PCC Natural Markets opened its eighth store in Redmond, Wash., on Wednesday, May 17, 2006, with a ceremonial ribbon cutting by Redmond mayor Rosemarie Ives. The 23,382-square-foot grocery store (15,792 square feet of retail) offers shoppers a wide selection of organic and natural products in one of the “greenest” structures in King County. Building enhancements that maximize energy efficiency and minimize waste are expected to qualify the store for LEED certification, which would make PCC Redmond the first grocery store in the country to be awarded the LEED Gold level.
“It has been very gratifying to work with many local producers and community groups in bringing our fresh, natural shopping experience to Redmond and surrounding neighborhoods,” said Tracy Wolpert, CEO. The new store will showcase an expansive produce department featuring local, organic, and seasonal fruits and vegetables; a 100-percent natural meat and sustainable seafood department; a full-service deli with a fresh sushi bar; and an extensive selection of domestic and imported wines and beers. It also features interior and exterior customer seating, and a state-of-the-art classroom and teaching kitchen, where cooking classes for adults and children will be offered through the popular PCC Cooks program.
Headquartered in Seattle, PCC has 40,000 member households and some 700 full- and part-time staff. Revenue in 2005 was $93,000,000 and expected to jump to $108,000,000 in 2006.
According to Lori Ross, PCC’s director of store development, “We worked with Velocipede Architects and the Freehold Group in developing our Fremont store, which opened in 2003. We were happy to have them involved again, and to bring Woodman Construction on board for Redmond.”
Physically and operationally, the new store will reflect PCC’s commitment to sustainable business practices, from the building’s energy-efficient features to the use of biodegradeable shopping bags. By day, the sales area will be lit by natural light enhanced by 28 skylights specially glazed to block solar heat. Energy-efficient fixtures will provide lighting well below Washington State’s energy code, and timers and sensors have been installed to minimize usage of all store energy-consuming systems. The store’s space heating, water heating, and refrigeration systems have been designed so that they are interconnected, making it possible for the refrigeration system’s waste heat to be utilized by the other systems. All building products were selected for low VOCs (volatile organic compounds); all furniture and outdoor seating have been obtained from reuse sources; and cabinetry throughout the entire store is made of Skyblend, a 100-percent recycled material.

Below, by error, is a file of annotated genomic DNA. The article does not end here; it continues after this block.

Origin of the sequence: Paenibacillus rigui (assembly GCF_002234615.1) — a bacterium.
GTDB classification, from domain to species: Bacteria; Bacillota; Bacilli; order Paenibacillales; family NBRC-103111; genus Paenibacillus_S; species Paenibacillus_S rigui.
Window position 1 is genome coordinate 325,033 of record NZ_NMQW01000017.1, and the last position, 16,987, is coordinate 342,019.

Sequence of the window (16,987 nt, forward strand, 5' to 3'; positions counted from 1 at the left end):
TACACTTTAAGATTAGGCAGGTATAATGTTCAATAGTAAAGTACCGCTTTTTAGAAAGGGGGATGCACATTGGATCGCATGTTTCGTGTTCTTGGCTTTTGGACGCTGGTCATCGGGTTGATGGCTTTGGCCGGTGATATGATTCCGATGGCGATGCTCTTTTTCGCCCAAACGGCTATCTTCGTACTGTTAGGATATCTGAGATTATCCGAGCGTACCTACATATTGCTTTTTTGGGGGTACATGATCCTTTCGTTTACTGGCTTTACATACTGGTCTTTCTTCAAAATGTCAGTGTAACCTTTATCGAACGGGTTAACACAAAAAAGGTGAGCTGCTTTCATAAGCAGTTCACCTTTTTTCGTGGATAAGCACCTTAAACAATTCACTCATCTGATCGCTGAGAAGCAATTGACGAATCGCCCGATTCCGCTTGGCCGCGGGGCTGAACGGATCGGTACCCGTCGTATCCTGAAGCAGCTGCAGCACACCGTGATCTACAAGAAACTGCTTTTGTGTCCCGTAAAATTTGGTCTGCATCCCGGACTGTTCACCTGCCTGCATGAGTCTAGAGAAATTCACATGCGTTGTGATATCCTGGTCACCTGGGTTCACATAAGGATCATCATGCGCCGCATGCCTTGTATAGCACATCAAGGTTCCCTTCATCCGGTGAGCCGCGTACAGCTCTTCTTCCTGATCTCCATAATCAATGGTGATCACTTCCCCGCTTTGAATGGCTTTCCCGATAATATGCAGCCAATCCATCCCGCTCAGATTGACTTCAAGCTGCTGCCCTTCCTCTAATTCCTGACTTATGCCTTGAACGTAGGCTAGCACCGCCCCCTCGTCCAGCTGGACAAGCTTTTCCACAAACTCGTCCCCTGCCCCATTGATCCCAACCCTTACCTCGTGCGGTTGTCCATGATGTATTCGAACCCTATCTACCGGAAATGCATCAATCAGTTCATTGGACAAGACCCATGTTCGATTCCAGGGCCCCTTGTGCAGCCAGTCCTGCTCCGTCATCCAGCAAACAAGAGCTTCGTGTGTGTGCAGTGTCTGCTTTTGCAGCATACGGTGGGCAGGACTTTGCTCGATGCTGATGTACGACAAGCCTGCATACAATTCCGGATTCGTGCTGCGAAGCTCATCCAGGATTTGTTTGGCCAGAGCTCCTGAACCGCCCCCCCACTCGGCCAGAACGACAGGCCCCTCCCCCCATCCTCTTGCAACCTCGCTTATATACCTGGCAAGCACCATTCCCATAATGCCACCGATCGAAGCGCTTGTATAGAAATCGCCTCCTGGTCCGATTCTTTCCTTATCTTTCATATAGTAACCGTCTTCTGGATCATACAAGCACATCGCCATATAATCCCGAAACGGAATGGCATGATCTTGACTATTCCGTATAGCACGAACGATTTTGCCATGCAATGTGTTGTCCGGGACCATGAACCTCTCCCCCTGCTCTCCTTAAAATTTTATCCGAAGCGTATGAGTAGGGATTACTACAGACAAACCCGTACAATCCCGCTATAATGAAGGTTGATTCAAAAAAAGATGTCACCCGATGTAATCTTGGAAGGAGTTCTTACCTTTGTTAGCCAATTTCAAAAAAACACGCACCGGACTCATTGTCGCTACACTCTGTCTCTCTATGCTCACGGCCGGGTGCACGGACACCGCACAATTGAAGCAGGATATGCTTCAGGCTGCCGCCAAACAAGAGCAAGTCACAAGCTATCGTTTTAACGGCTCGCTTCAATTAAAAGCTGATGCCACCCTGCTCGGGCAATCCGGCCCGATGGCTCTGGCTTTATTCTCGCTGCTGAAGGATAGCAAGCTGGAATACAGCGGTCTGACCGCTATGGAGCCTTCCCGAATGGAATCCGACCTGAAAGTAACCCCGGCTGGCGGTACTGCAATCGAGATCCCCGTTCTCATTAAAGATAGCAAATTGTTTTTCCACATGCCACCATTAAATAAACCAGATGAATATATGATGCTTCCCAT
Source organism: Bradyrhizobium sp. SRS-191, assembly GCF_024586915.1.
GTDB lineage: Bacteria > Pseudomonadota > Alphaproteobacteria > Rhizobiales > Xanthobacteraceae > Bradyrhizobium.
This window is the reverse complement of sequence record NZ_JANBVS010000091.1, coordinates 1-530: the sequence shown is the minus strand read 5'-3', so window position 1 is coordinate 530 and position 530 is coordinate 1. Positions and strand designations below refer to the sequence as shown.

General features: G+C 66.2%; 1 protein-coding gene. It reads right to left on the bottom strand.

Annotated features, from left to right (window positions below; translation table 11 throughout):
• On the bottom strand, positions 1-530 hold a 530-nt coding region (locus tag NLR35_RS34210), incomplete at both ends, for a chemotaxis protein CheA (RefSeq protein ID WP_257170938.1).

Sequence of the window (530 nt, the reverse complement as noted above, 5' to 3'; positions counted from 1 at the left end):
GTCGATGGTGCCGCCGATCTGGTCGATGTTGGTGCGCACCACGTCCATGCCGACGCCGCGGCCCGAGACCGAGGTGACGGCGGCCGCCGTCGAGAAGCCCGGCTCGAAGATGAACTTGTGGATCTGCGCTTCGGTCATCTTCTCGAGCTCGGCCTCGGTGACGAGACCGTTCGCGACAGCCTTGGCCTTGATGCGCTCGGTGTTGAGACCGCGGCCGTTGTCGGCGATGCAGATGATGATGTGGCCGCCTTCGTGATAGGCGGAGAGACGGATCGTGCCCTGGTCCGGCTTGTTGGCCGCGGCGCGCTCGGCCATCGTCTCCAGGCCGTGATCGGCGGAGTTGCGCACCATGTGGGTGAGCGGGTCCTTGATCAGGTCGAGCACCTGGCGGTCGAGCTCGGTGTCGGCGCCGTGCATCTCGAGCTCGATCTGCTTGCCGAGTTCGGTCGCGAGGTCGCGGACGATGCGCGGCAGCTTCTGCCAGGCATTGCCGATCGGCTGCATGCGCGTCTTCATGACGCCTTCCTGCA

The site of the new Redmond PCC was originally supposed to house a Larry’s Market, but the upscale grocery chain filed for Chapter 11 bankruptcy recently and backed out of the deal. The store had been through the design review process when PCC decided to lease the site last summer. “The transition was made before the shell building was under construction,” said George Ostrow of Velocipede Architects. Ostrow modified the design to fit PCC’s needs, slicing off 4,000 square feet, lowering the ceiling, and poking skylight holes in the roof.
Diana Crane is public relations manager at PCC Natural Markets in Seattle (Diana.email@example.com).